However, buying a home outright most likely means that a significant percentage of cash will be tied up in the house. Less cash will be on hand for savings, college funds, and emergencies like a plumbing malfunction or an expensive car repair.

While paying in cash may result in a mortgage life, if the property value drops for whatever reason, there’s no purchase protection. For instance, if the market value of a $100,000 home loses 10 percent that will be a loss of $10,000. Take this example and apply it to a mortgage down payment. If the market value falls, there’ll be a loss of $10,000, but the bank would take a loss for the remainder of the property value.

Also, when paying with cash, there is no third party property evaluation to ensure the buyer isn’t overpaying for the home. Banks will send a professional to provide a property evaluation check to verify the correct home value.

Buying a home is a significant personal decision. In today’s tough economy, homeowners are finding ways of cutting back on expenses. Owning a home outright, without the stress of mortgage payments can be extremely liberating. Sit down with a professional real estate agent today before making the decision to use cash to pay for a home.

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Lowballing 101: How to Avoid Insulting a Home Seller when Making a Low Offer for Their House or Condo

Posted in Home Buyer Tips by Michigan Real Estate Expert on July 22nd, 2020

Lowballing 101: How to Avoid Insulting a Home Seller when Making a Low Offer for Their House or CondoBuying a home is a huge step for people who are ready to make an investment in their future. Getting a great deal on a home is just as important and knowing how much to offer could be confusing. It is important to make sure the home seller is not insulted by the lowball offer and is ready to negotiate to make sure everyone wins.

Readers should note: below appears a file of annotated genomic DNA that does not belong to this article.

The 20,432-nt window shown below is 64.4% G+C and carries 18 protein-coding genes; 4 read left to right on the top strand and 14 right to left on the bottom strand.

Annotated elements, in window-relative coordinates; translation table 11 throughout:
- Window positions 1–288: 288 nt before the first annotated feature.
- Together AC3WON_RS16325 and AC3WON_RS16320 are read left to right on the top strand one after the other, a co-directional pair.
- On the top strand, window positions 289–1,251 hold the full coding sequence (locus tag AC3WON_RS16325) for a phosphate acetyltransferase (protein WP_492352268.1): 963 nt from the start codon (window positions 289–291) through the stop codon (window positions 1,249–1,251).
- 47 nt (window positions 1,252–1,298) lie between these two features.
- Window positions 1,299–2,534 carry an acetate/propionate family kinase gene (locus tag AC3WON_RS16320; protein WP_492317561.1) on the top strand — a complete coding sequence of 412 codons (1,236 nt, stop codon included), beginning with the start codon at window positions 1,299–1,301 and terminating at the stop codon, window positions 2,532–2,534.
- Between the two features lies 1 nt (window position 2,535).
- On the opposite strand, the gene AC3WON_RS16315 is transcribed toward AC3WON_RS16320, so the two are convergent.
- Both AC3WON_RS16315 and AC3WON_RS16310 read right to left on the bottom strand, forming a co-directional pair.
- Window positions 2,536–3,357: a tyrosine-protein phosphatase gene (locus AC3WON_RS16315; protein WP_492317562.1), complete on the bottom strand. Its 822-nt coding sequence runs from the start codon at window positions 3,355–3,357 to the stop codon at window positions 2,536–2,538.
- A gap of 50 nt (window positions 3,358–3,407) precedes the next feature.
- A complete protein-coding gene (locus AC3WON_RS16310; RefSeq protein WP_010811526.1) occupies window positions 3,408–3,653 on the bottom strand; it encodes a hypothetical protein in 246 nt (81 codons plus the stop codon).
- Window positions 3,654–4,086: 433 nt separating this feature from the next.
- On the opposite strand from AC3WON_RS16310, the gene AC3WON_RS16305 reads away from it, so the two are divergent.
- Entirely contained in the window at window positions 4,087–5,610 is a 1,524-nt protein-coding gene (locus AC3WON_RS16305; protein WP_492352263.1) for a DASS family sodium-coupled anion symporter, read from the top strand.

Make a List of Necessary Improvements

One of the best ways to validate a lowball offer on a home is to list improvements that need to be made to the property. If the home needs a new roof or a new heating and air conditioning system, these are reasons to offer less than the asking price.

Sometimes a home may also need new flooring, paint, or matching appliances which all cost money. The buyer can make a lowball offer stating additional expenses of making sure the home is move in ready.

Explain Any Issues with the Location

Another option when considering a lowball offer is to point out problems with the location. If the home is on a busy street or close to a manufacturing district, the buyer has legitimate concerns. In the offer, list the potential problems of living too close to fast food restaurants, train tracks, or airports. A less desirable location could equal a great buy on a new home.

Provide Pricing for Comparable Homes in the Area

A knowledgeable real estate agent can help compare homes that have sold in the area. When you are writing up a lowball offer, look at the lower priced homes that have sold in the same neighborhood. A seller will quickly realize that if he wants to sell the home, he will need to accept a reasonable offer or risk letting his house sit on the market for weeks or months.

Consider the Seller’s Reasons for Selling